Discussion Points for Punto Legal- April 11, 2018

Discussion Points for Punto Legal- April 11, 2018


1. May 2018 Visa Bulletin.

The May 2018 visa bulletin has been published. The cut-off date for spouses and children of residents from Mexico is now 22 April 2016; last month it was 1 April 2016. The cut-off date for brothers and sisters of citizens from Mexico is 8 January 1998; last month it was 8 December 1997.

2. DACA.

Congress is back from a two-week recess without much of an agenda. Here is a suggestion: Rescue the “dreamers.” These are the young immigrants raised and educated in the United States whose jobs, prospects, and lives have hung in the balance since President Trump announced the end of DACA last year. It amounts to a kiss-off for a huge group of people, most of them in their teens and 20s and American in every sense, but the legal one.

For now, federal courts have frozen Mr. Trump’s effort to rescind the DACA and the protections it affords nearly 700,000 dreamers. The deportation squads are temporarily in check, but the dreamers are nonetheless in limbo, working and studying as usual, yet fully aware that a wrecking ball hangs over their futures.

Rather than use them as political hostages – by Republicans to demand concessions limiting immigration, and by Democrats to bludgeon Republicans – both sides could easily enact legislation to give them legal status or a path to citizenship.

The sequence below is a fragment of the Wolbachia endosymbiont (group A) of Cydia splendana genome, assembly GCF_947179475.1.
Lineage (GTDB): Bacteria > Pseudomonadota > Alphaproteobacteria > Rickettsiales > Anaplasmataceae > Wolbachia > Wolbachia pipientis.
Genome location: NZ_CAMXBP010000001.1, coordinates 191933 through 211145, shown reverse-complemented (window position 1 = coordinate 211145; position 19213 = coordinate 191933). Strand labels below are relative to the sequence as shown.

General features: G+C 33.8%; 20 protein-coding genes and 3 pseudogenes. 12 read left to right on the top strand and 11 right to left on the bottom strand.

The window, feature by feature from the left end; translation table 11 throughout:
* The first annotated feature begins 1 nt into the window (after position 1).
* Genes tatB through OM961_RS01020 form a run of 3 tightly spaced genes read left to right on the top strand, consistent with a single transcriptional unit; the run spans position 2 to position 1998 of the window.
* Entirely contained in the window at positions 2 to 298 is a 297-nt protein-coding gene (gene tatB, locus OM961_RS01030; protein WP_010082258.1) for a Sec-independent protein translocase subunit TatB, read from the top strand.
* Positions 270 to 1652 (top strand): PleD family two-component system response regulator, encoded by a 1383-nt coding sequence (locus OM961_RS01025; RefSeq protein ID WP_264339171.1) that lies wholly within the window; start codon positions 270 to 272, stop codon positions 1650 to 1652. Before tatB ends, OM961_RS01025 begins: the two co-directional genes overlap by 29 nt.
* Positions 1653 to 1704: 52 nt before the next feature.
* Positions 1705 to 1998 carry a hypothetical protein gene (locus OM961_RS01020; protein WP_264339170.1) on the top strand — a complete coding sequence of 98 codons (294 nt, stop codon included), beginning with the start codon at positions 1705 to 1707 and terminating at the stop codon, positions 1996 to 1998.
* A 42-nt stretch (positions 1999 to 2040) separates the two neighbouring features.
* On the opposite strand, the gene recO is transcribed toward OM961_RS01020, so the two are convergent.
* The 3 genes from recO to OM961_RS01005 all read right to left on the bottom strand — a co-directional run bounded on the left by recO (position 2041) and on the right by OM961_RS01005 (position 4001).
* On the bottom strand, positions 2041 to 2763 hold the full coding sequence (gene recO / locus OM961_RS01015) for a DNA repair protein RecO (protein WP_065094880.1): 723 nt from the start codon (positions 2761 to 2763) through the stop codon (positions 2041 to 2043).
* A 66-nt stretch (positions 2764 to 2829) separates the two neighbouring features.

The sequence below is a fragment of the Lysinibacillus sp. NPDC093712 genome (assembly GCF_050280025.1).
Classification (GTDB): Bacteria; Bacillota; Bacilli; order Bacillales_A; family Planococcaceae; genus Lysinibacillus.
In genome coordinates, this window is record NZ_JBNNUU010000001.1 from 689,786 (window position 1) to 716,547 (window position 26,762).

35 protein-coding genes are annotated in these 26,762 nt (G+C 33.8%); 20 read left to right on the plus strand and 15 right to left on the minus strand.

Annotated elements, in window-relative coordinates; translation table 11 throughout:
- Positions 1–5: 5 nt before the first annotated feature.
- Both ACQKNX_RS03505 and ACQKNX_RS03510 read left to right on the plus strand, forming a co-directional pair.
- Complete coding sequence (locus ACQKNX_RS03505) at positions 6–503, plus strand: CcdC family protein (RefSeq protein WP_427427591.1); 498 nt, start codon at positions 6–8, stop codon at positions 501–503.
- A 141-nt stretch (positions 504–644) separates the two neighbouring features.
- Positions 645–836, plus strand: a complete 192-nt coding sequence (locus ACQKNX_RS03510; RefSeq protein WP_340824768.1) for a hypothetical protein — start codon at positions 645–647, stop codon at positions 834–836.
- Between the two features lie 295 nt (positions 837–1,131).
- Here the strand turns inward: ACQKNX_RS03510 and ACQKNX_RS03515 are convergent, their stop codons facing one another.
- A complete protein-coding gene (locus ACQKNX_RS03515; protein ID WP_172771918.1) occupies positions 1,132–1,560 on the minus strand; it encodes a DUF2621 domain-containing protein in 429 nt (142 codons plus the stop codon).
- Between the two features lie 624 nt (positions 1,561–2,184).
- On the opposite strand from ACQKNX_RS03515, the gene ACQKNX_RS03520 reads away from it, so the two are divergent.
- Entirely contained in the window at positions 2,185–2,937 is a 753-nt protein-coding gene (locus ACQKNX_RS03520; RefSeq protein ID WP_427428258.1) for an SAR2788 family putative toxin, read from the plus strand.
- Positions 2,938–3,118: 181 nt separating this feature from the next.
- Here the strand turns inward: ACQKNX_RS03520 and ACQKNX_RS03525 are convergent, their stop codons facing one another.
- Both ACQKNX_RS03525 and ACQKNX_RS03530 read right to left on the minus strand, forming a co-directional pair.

Why can’t the Congress trade $25 billion to build Mr. Trump’s border wall for a pathway to citizenship for 1.8 million dreamers, a group that includes those who enrolled in DACA, as well as about 1.1 million others who were eligible to enroll but didn’t. The wall is a foolish idea and will never be fully built, but the authorization to build the wall is worthwhile if it would protect these young people once and for all.

Many experts expect that the courts eventually will allow Mr. Trump’s rescission of DACA to go forward, deferring to the executive branch’s broad authority on immigration.

If and when that happens, hundreds of thousands of young people, their work permits suddenly worthless, will be thrown out of jobs. A population the size of Denver will have their lives upended at a stroke. College students, income stunted, will have to drop out. A parade of promising young people will be left wondering what happened to their American dreams.

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